October 17, 2008|
From: Laura Harris, Director of Media Relations
(318) 342-5447, firstname.lastname@example.org
Crowd gathers for ULM Warhawk sculpture dedication
A crowd of University of Louisiana Monroe faculty, staff and students gathered by the ULM Library Thursday, Oct. 16, to officially dedicate the bronze Warhawk sculpture and to welcome its creator, Sandy Scott, one of the country’s premier animal sculptors.
The 2,000-pound bronze Warhawk statue, complete with its 17-foot wingspan and bolted to a 9-feet-tall base, is an important part of ULM’s culture, said ULM President James Cofer. Cofer dedicated the bronze statue to all students, faculty, staff, alumni and friends of ULM.
“Its story is very important. Right after the very successful transition to the Warhawk as the new mascot, we looked for a way to represent it like it had never been done before. This sculpture is a powerful symbol that gives you new energy when you cross campus. We are very proud of it.”
Cofer also thanked Scott for creating the beautiful statue. The artist promised she would visit ULM again. “I’d like to express my pride at being here in Monroe at this fine institution, and to see the Warhawk installed in such a beautiful landscape.” After participating in ULM’s Warhawk dedication, Scott continued on to the Presidential Library in Little Rock, Ark., where another one of her pieces will be displayed.
ULM First Lady Deborah Cofer and Executive Assistant to the President Dr. Richard Hood thought of the idea for the statue in 2006. The installation of the statue was completed in May 2008 by John Kinkade, director of the National Sculptor’s Guild from Loveland, Colo.
Micah Pulliam, Student Government Association president, expressed his appreciation for this. “The students were brought in from the very beginning. This sculpture shows that the university is supporting its mascot, and it’s something that the community can get behind. The statue was funded through private dollars, after all, from donors who believe in ULM. The sculpture says, ‘We’re the Warhawks, and we’re here to stay.’”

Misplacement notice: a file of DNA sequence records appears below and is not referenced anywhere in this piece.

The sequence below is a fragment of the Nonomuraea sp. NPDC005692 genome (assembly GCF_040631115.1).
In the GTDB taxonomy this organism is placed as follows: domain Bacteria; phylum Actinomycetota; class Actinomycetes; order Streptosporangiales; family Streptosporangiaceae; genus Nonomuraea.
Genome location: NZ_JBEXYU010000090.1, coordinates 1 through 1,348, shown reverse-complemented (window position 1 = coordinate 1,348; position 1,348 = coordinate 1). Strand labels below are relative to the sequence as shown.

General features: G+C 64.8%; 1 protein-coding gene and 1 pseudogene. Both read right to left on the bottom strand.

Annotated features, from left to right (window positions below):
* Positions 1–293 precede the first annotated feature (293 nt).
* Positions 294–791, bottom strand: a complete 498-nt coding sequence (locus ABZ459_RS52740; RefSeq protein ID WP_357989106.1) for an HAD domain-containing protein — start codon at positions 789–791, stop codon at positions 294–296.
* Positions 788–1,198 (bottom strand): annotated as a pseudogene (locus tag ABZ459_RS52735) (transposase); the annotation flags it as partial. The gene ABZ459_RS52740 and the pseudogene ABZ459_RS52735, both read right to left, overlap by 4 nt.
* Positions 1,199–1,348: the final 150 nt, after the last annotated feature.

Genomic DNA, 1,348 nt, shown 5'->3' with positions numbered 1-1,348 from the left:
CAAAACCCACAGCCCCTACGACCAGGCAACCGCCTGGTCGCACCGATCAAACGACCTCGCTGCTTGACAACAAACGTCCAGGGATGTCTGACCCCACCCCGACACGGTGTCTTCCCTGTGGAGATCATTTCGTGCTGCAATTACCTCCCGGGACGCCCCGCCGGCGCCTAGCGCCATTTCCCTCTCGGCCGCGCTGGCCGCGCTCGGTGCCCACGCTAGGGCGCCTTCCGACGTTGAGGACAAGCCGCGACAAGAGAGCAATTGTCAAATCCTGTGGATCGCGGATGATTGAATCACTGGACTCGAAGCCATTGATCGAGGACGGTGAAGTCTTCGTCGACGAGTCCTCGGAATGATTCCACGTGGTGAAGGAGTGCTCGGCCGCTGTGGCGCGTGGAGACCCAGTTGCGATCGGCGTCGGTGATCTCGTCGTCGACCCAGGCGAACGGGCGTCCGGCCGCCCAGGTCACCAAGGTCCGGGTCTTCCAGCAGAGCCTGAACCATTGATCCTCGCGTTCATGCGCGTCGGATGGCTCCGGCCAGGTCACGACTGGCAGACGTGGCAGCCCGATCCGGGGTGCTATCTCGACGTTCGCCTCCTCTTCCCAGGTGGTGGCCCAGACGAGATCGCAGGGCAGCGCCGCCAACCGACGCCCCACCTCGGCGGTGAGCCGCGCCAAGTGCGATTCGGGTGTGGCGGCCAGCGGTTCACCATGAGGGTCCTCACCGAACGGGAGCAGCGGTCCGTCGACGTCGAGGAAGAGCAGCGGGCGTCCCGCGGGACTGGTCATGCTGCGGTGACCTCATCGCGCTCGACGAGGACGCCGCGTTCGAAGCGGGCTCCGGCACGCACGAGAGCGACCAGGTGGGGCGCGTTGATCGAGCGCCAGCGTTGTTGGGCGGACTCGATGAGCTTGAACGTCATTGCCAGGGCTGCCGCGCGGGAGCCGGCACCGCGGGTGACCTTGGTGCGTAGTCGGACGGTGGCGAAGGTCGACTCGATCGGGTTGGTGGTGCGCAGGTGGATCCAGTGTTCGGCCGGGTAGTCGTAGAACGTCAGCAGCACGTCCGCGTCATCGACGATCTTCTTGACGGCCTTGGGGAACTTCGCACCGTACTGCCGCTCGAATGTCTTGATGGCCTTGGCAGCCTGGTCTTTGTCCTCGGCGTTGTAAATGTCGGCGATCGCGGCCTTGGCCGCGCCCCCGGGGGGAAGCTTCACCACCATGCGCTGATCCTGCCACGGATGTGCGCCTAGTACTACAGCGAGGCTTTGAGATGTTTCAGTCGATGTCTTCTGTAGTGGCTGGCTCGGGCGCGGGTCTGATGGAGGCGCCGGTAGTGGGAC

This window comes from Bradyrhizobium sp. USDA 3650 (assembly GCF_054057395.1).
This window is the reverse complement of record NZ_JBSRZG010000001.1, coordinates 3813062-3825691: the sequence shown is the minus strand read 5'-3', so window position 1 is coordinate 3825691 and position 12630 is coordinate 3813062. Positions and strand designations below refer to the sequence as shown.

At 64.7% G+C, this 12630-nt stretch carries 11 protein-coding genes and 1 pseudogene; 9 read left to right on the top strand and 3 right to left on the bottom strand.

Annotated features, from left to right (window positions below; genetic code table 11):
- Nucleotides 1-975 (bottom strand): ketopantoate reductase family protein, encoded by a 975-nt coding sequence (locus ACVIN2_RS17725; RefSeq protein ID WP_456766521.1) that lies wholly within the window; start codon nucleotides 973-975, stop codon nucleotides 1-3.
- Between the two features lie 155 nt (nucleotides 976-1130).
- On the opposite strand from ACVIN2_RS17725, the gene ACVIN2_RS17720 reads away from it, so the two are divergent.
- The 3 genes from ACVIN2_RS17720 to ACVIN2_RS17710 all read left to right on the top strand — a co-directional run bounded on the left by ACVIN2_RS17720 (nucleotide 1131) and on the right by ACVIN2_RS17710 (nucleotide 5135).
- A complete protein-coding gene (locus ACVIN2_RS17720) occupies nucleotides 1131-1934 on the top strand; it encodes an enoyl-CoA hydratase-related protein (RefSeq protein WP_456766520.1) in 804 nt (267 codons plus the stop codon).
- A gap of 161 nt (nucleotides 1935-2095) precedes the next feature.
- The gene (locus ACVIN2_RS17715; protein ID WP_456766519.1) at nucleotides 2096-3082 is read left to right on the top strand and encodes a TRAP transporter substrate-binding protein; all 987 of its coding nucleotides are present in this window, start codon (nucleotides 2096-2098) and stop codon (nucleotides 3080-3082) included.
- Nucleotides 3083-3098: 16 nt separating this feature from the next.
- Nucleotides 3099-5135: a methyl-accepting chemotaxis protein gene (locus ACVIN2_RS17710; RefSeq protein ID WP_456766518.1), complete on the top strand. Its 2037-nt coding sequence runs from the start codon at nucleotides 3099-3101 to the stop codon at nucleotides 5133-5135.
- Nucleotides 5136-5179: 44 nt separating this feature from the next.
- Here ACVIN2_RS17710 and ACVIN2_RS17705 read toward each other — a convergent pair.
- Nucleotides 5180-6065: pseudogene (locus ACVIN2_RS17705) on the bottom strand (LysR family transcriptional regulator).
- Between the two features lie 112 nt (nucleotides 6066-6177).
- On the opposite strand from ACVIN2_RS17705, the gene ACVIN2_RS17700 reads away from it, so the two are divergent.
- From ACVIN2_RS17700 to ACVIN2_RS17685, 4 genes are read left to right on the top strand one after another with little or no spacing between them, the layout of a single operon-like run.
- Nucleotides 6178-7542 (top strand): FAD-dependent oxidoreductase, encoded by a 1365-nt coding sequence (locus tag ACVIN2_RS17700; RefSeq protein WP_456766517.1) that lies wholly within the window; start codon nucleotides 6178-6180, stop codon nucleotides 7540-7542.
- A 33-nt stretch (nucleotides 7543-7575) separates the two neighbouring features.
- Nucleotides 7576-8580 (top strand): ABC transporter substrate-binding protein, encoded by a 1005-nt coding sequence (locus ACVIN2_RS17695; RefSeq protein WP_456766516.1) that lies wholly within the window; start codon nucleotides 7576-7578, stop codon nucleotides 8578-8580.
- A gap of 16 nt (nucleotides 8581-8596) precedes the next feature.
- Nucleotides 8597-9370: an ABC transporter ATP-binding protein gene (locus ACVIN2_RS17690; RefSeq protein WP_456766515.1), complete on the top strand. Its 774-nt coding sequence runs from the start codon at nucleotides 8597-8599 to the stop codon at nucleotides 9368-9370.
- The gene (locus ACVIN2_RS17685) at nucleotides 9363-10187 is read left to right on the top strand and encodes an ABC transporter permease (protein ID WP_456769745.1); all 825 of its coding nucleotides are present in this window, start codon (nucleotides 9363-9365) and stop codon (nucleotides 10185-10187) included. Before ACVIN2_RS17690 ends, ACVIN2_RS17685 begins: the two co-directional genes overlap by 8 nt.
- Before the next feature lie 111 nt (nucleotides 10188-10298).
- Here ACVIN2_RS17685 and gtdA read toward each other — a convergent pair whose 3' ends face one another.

Hannah Livingston, a junior business management major from Jonesboro, agreed. “I think it’s a wonderful piece of art, and it’s an excellent example of how ULM is embracing the Warhawk.”
Which is wonderful news to the piece’s creator, who loves to catch its image on the ULM Web site. Scott said, “It’s been such a privilege to make your Warhawk, and to see it in a public setting like this, so highly visible. It’s been a great adventure.”
More information about Sandy Scott, according to www.sandyscott.com:
Sculptor and printmaker Sandy Scott feels very strongly for, and about, her subject. She has quickly climbed to the top of her field using observation, incorporating a sense of motion and mood and attentively fine-tuning her skills. A widely admired printmaker of sporting scene etchings in the 1970s, Scott turned to sculpting in the early 1980s, focusing primarily on birds. Nearly two decades later, she has matured technically and artistically moving adeptly between subjects wild and domestic, including keen-eyed eagles, sinuous trout, elegant dogs, robust pigs, powerful horses, exotic macaws and arrogant roosters.
Today Scott is recognized as one of the country's leading animal sculptors. Her work has been collected throughout the world by major art collections. Her unique background has enabled her to capture the spirit of her subjects with a heartfelt vitality and technical skill.
"With a father who is an outdoorsman, my love of the outdoors was cultivated at an early age," explains Scott. "I've always loved to fish, and I've backpacked and camped in some of this country's most beautiful places." This lifestyle has left lasting impressions on her, and it is this feeling of love for nature that radiates from her work.
Although at times she works in the field, Scott prefers the calm of the studio for her creative work. "But it is not feasible to stage a herd of elk or a gaggle of geese in my studio, so I rely on my field trips for inspiration. Much of my fieldwork is done with a camera, and I have thousands of frames of 35mm film that provide a very valuable source of reference. I strive to retain in my work the feeling and emotion experienced while observing, sketching, and photographing in the field.”